New Teaching Materials Law Proposed in Florida

Silencing Science Tracker

New Teaching Materials Law Proposed in Florida

On February 23, 2017, a bill (CS/CS/HB 989) was introduced in the Florida legislature that would, if enacted, allow any county resident to challenge public schooling materials that they personally find unsuitable or inappropriate. Affidavits filed in support of the bill suggest it will likely be used to challenge science textbooks discussing climate change and evolution. One affidavit objected to “children being taught that global warming is a reality.” Another complained that public schools are pushing “the presentation of evolution as fact with no clarifying [sic] that this is an unproven theory, and that there are other beliefs as to the origin of life.” A backer of CS/CS/HB 989 reportedly said it could be used in conjunction with House Bill 303 and Senate Bill 436, which support discussion of religious beliefs in schools, to undermine the teaching of evolution in Florida.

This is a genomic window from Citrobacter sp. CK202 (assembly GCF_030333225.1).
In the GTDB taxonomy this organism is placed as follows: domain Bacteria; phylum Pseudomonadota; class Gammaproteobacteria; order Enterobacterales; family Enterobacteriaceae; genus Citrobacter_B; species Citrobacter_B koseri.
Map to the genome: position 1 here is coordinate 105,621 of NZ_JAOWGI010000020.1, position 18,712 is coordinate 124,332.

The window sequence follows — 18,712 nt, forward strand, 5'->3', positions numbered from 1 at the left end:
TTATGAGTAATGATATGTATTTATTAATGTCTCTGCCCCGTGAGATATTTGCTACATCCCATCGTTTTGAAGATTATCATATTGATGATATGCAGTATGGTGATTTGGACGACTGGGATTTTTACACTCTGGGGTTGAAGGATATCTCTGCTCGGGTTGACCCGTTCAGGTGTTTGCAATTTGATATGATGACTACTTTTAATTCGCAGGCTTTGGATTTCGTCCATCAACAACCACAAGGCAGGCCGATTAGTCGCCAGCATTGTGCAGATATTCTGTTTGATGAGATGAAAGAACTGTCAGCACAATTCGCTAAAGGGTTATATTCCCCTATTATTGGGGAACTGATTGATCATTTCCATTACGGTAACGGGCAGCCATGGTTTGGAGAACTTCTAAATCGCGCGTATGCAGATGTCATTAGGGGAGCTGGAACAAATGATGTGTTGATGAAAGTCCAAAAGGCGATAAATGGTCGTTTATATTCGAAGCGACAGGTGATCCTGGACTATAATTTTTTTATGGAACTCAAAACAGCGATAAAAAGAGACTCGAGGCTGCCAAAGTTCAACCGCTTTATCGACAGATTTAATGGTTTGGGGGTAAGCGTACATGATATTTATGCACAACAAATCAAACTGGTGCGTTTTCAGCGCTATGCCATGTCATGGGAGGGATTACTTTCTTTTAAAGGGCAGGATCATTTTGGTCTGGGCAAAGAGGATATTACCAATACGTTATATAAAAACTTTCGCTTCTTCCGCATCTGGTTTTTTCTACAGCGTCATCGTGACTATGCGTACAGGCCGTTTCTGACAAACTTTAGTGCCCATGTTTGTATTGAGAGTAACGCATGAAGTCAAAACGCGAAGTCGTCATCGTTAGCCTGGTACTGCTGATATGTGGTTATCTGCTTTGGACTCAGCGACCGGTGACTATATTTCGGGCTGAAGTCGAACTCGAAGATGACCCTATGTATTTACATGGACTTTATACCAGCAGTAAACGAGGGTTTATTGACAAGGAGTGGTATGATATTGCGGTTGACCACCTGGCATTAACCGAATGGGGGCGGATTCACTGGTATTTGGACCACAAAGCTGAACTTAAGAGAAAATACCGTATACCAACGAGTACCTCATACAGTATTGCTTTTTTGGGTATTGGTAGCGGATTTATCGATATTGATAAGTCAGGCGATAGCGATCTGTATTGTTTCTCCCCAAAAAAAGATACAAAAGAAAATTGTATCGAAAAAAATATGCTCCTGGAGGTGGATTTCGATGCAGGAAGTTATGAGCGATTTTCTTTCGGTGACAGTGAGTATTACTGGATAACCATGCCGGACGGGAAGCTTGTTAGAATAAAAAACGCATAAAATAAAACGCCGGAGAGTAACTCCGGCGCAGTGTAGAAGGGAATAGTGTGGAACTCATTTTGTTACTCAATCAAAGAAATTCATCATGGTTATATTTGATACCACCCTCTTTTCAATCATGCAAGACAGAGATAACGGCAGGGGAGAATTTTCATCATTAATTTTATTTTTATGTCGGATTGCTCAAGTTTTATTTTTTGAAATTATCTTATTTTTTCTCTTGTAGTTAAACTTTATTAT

UpdateOn February 24, 2017, a second bill (SB 1210) identical to HB 989 was introduced in the Florida Senate.

HB 989 was passed by the Florida House of Representatives on April 20, 2017 and by the Senate on May 5, 2017. On June 26, 2017, Florida Governor Rick Scott signed House Bill 989 into law.

In the five months following enactment of House Bill 989, residents filed at least seven complaints, including two that challenge the teaching of evolution and human-driven climate change.

In one complaint, filed with the Nassau County School Board in November 2017, a resident complained about evolution’s prominence in three textbooks. The resident stated: “I’m proposing to the Nassau County Board that we stop the teaching of Darwinian evolution as fact. This matter is of utmost importance to the education of our children. … They do not have the scientific background to challenge this evolutionary teaching. It can crush their faith in the Bible.” The school board voted against the proposal.

In another complaint, filed in Brevard County, residents complained about social studies textbooks that they said “frequently ignore American exceptionalism” and argued that “the books’ assertion that global warming is caused by human activity is ‘blatant indoctrination.”



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